I've spent more time than I'd like to admit these past two weeks with my Kickstarter page up, waiting, hoping for a new pledge to come in. It's like a drug, each new backer a jolt of adrenaline. But your campaign will probably be 30 days or more. That's 720 hours, minimum -- a long time to be tripping. Take care of yourself while it's going on. Eat well, meditate, take walks, dance your ass off, do whatever it is you do to stay grounded.
Let yourself be excited and passionate, of course, but remain centered within it all. That grounded energy will come through in the way you manage the campaign, in the tone of your promotion and updates, and, ultimately, how you handle yourself when it's over. You want your committed and prospective supporters to feel your confidence, not your angst.
Don't Take It Personally
Whatever your campaign is about, it's undoubtedly very personal to you. What you've created likely represents a deep passion, and you'll want to share it with as many people as possible. If people don't respond the way you had hoped, it's hard not to take it personally. In the same way each new pledge feels like validation, each hour that passes without a pledge can feel like rejection. This is all ego talking, in both directions. It's not real.
Consider the times you've chosen to support some things in your life, but not others. We're likely to support what speaks to our hearts, if we're in a place to do so. You can't expect everyone to be as excited about your passions as you are, even close friends and family, and that's okay.
Like with dating and job interviews and so many areas of life, we can't always be the thing someone else is looking for. That's more a reflection of them, of what they need; it's not a rejection of you. Have faith that your campaign, if you give it your all, will ignite the right hearts.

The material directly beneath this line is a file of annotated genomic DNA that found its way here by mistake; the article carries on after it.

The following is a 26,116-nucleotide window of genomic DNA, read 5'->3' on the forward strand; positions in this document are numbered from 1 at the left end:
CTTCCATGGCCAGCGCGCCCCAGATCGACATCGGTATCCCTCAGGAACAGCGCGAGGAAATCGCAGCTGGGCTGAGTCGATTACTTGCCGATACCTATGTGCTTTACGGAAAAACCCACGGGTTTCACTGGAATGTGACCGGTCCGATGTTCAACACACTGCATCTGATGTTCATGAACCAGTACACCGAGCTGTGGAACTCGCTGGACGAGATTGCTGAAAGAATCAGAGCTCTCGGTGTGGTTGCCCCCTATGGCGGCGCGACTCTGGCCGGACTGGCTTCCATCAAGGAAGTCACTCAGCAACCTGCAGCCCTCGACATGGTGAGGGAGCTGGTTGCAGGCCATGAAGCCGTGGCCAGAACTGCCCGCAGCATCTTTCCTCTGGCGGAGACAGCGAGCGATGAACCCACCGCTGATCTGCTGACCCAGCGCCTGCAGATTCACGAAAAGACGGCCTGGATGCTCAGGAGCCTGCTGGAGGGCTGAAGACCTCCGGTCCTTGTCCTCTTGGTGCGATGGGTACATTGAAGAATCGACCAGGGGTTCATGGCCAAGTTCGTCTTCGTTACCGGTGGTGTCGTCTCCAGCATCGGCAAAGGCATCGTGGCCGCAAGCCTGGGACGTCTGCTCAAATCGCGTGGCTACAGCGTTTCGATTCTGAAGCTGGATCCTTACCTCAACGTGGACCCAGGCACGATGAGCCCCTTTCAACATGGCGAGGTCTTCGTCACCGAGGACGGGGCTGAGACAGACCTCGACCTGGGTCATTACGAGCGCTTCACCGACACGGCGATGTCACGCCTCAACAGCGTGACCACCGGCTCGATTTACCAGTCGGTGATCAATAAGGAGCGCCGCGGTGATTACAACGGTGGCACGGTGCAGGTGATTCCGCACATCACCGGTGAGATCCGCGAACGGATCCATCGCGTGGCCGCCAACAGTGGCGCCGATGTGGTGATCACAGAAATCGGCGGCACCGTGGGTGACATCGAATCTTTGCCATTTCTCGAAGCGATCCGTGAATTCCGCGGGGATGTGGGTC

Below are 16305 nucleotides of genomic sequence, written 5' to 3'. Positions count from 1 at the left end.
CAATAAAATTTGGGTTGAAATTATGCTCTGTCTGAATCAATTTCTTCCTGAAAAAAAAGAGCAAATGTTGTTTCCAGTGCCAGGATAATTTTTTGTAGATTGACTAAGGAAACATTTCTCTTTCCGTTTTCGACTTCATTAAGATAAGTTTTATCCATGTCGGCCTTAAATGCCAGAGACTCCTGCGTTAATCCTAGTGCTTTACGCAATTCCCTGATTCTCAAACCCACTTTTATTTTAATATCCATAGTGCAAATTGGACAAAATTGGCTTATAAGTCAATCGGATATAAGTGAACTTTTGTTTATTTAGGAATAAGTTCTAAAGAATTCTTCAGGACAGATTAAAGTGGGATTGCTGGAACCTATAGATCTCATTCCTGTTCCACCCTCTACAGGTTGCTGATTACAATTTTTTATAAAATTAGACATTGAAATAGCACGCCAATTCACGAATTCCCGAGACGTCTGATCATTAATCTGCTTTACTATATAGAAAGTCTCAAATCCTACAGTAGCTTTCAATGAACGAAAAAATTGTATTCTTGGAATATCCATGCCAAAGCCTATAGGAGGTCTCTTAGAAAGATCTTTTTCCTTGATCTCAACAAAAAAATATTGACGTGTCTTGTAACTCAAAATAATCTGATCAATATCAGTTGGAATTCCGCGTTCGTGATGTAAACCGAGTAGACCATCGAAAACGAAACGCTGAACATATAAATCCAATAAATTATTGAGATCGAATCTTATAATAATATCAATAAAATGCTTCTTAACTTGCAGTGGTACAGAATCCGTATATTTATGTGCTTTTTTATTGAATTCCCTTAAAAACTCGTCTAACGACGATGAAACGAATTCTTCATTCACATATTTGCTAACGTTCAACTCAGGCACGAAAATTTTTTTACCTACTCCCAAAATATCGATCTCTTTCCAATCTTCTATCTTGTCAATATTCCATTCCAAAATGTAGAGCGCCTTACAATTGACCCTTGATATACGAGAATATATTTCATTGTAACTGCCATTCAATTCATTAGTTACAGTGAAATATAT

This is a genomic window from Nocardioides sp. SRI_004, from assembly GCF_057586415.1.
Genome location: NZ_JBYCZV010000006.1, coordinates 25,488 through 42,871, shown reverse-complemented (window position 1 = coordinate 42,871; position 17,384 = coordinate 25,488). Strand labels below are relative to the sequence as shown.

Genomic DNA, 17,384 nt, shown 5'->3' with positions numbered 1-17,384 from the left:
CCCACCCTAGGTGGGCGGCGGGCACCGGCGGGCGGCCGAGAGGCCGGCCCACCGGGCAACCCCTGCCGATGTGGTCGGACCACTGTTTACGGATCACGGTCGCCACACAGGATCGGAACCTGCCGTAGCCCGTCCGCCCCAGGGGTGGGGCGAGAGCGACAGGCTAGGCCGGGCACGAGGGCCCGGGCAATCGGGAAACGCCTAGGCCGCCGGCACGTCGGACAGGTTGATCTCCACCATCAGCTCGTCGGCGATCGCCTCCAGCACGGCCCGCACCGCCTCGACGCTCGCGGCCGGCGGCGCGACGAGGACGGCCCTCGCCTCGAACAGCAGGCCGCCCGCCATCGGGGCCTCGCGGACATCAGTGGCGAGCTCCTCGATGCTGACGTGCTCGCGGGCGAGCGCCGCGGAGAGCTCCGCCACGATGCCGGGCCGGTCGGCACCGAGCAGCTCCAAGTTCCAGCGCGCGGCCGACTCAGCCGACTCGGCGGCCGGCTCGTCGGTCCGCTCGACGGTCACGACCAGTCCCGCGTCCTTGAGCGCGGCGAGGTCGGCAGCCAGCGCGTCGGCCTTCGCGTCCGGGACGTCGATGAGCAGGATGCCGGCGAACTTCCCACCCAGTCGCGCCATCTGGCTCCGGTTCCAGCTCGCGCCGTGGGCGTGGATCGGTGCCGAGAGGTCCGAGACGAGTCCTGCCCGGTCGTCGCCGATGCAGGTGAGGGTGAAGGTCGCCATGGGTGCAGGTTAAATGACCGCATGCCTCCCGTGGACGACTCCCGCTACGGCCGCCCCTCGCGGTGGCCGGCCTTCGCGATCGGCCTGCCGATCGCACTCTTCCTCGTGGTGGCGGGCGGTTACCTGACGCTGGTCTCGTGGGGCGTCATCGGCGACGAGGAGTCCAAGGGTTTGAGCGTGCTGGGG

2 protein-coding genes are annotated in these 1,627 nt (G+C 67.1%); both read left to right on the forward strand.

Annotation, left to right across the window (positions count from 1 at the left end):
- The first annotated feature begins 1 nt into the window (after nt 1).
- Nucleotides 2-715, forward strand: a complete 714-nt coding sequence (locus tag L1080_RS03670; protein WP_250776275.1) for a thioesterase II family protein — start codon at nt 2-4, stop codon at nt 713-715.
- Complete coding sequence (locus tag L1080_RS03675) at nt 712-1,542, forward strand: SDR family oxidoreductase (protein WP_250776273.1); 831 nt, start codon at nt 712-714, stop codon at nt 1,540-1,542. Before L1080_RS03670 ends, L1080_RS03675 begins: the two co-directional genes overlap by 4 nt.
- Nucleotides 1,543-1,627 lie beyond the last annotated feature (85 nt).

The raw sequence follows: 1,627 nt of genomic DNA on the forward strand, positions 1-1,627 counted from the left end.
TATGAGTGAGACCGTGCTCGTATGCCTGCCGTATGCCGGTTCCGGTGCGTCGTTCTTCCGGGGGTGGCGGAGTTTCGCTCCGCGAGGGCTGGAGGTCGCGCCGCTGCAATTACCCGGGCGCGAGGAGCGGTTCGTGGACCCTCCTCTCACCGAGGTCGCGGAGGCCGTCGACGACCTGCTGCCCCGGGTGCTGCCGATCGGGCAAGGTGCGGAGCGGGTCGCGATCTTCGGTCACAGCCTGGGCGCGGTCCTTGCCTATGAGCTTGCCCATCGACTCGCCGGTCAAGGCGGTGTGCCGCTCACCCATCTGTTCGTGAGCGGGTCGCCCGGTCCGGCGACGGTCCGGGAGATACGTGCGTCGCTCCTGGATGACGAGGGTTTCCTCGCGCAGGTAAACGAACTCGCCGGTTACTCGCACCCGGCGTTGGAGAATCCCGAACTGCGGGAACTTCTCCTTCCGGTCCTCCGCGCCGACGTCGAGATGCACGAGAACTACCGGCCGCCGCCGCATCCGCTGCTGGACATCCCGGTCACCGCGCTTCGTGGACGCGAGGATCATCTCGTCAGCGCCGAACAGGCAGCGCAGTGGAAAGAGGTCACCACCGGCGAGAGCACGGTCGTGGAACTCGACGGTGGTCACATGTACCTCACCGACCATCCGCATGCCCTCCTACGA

Trust in the Outcome
I still have two weeks left in my Kickstarter campaign, and while I'm extremely optimistic about reaching the goal, not yet knowing the final outcome has had me wavering some between confidence and insecurity. Overall though, I trust in the process, and in the outcome.
When we approach our goals with determination and commitment, and when we do everything we feel we can do to make them happen, we have no choice but to trust in the outcome of things. More important than the success or failure of your campaign is the quality of effort you put forth and the wisdom you take with you moving forward.
Give your campaign everything you've got. Stay as passionate and committed as you can, run your campaign as smartly and strategically as you are able, and then allow it to become whatever it becomes. Whatever that is -- massively funded, dramatically unfunded or anything in between --will be the right thing for you, the perfect next step for your journey, and just the teacher you needed, if you're willing to see it that way.
So get out there, launch your crowdfunding campaign and give heart to your passion. It won't just teach you how to be a better business person, but a better person in general. And that alone makes the adventure worth it.